If you say that Joe Biden is a bad guy while ignoring what Trump did for four years in the Middle East, then you are applying a standard that has no place in the political climate whatsoever.
The simple fact is that both the Democratic and Republican parties have blood on their hands. In fact, the Republican Party is a complete disaster when it comes to the Middle East. Keep in mind that it was the Republican Party which the Neocons used to give us the debacle in Iraq, one which continues to bleed America. It was the same disaster that will cost the United States at least six trillion dollars.
So it was quite interesting to read Michael Shrimpton’s recent article equating the Democratic Party with the “forces of evil.” In order for that statement to make any sense at all, its author has to completely ignore the fact that Trump was selling weapons to a terrorist country known as Saudi Arabia, and the same country was using those weapons to kill innocent men, women, and children in Yemen.
Shrimpton also equates “Joe” with the “Chinese,” but Shrimpton doesn’t want to equate Trump with the Israelis, which gave us the wars in Iraq, Afghanistan, Syria, etc. So how can Shrimpton be taken seriously when he makes sweeping statements and runs away from giving a fair hearing to the actual facts? Shrimpton says: “I always try to give an objective view.” Really?
Then why didn’t he mention the Saudi connection? Trump was willing to issue an “emergency declaration” in order to “push through an $8.1 billion arms deal to Saudi Arabia”! The senate rejected the “emergency declaration,” but the Trump administration still moved on to materialize their plans. Can we talk about that? If not, why not? Why didn’t he mention the fact that Israel was trying to use Trump to summon bogus allegations against Iran?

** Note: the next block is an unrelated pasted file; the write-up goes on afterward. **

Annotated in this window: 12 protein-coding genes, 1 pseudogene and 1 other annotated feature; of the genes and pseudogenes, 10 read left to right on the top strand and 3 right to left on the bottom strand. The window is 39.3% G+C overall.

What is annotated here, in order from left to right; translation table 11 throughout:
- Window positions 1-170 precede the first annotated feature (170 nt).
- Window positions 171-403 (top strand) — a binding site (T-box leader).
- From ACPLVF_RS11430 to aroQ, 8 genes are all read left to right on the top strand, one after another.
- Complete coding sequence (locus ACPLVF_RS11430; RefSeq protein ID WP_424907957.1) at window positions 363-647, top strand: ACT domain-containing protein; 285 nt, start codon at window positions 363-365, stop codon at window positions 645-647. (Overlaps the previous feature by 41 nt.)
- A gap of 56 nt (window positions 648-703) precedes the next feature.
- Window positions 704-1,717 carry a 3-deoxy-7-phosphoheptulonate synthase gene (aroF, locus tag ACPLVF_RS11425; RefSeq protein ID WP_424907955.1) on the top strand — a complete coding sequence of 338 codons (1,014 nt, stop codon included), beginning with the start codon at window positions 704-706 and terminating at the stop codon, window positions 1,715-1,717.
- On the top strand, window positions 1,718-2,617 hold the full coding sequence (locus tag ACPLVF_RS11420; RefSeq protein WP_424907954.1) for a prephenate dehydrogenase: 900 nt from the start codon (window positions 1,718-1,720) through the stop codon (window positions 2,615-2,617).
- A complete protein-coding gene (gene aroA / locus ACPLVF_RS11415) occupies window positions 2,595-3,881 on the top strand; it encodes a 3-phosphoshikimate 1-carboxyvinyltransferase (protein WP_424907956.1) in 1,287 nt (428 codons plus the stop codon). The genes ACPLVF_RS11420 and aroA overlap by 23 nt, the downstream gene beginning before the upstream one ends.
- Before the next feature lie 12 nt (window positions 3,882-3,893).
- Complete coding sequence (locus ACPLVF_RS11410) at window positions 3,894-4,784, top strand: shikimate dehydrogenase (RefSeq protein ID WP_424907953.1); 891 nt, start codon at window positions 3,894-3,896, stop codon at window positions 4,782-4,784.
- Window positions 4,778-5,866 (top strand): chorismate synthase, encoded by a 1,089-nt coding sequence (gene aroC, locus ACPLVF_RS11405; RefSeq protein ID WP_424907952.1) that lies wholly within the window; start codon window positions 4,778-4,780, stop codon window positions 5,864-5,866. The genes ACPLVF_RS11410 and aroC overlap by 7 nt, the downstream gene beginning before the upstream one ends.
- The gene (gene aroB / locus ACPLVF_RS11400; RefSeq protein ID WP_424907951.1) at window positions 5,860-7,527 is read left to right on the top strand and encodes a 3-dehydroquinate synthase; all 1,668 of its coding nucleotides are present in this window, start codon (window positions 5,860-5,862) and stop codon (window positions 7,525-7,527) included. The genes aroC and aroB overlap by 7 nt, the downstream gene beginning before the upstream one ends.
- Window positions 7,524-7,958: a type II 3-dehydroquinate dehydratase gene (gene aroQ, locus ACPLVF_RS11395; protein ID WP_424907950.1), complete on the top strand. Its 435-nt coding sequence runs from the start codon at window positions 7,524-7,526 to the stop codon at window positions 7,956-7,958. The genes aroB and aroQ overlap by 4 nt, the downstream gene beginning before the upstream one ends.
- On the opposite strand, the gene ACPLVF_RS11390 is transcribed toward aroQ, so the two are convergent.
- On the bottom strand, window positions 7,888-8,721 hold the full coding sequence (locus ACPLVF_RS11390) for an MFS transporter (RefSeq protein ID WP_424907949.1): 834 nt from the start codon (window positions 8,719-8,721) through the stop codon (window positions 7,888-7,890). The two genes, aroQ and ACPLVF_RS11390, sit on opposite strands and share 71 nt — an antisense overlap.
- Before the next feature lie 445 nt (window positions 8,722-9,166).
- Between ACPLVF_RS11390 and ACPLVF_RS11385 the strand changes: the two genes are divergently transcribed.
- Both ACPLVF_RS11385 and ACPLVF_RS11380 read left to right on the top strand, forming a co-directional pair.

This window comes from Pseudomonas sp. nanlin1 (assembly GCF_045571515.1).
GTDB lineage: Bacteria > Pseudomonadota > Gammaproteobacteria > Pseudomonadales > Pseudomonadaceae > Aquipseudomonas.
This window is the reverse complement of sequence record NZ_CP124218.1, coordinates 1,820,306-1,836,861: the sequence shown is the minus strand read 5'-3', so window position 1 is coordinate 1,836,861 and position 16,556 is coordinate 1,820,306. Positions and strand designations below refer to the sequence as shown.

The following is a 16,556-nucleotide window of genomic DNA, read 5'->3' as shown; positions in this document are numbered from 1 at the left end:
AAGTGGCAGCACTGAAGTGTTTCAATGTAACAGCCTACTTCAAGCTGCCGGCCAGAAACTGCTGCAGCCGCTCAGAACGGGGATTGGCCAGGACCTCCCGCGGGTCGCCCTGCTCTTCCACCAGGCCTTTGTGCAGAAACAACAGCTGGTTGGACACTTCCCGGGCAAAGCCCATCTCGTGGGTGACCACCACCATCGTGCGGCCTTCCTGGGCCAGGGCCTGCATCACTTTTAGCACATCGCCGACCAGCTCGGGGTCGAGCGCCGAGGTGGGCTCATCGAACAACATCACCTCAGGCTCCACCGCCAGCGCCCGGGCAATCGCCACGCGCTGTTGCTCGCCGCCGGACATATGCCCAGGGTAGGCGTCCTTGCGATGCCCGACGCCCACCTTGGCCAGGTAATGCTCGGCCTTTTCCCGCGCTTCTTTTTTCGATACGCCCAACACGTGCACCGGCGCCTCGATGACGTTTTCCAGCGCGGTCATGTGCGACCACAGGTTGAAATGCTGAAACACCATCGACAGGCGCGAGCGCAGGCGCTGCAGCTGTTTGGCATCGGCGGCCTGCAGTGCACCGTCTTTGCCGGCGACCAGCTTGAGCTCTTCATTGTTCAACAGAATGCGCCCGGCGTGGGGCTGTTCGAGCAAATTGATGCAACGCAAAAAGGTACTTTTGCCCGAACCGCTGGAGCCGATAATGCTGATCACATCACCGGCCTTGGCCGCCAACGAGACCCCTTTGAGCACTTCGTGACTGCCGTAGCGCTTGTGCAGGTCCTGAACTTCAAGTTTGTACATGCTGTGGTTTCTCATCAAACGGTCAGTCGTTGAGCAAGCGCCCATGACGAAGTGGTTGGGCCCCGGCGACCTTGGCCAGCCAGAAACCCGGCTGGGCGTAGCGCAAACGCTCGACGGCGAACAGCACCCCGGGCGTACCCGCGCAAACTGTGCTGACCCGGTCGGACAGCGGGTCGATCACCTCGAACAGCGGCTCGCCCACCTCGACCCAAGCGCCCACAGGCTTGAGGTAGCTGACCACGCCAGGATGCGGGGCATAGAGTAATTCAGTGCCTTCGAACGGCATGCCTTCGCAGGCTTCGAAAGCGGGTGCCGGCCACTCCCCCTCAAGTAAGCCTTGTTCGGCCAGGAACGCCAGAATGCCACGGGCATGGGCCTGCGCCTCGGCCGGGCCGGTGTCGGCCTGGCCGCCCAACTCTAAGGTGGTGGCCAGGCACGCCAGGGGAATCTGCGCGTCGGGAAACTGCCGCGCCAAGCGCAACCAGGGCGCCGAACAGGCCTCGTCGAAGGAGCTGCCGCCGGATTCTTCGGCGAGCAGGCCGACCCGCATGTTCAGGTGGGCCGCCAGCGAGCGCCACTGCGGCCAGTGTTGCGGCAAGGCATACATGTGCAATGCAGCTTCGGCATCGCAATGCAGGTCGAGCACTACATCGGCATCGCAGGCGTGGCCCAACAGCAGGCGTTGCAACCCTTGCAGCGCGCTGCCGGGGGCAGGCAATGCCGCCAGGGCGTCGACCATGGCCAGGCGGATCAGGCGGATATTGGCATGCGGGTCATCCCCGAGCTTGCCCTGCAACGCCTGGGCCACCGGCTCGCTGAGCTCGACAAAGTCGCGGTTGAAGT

If Shrimpton is willing to say that both parties have blood on their hands, then we agree, but that is not what he argued in his recent article. In that sense, he must admit that he was not being objective.
 See for example “Saudi-led airstrikes in Yemen killed 99 civilians in 2020, monitor says,” Al-monitor.com, January 5, 2021.
 “What You Need to Know About Trump’s $8 Billion Saudi Arms Deal,” PBS.org, July 16, 2019; for similar reports, see also “Trump touts weapons deals with Saudi Arabia as peace groups accuse US of fueling kingdom’s war on Yemen,” Independent, March 20, 2018; “Trump Wants To Sell A Dictator $23 Billion In Weapons. Here’s Where They Could Go,” Huffington Post, December 9, 2020; “Trump to bypass Congress to sell $8bn of weapons to Saudi Arabia and UAE,” Middle East Eye, May 24, 2019.
Jonas E. Alexis has degrees in mathematics and philosophy. He studied education at the graduate level. His main interests include U.S. foreign policy, the history of the Israel/Palestine conflict, and the history of ideas. He is the author of the new book, Kevin MacDonald’s Metaphysical Failure: A Philosophical, Historical, and Moral Critique of Evolutionary Psychology, Sociobiology, and Identity Politics. He teaches mathematics in South Korea.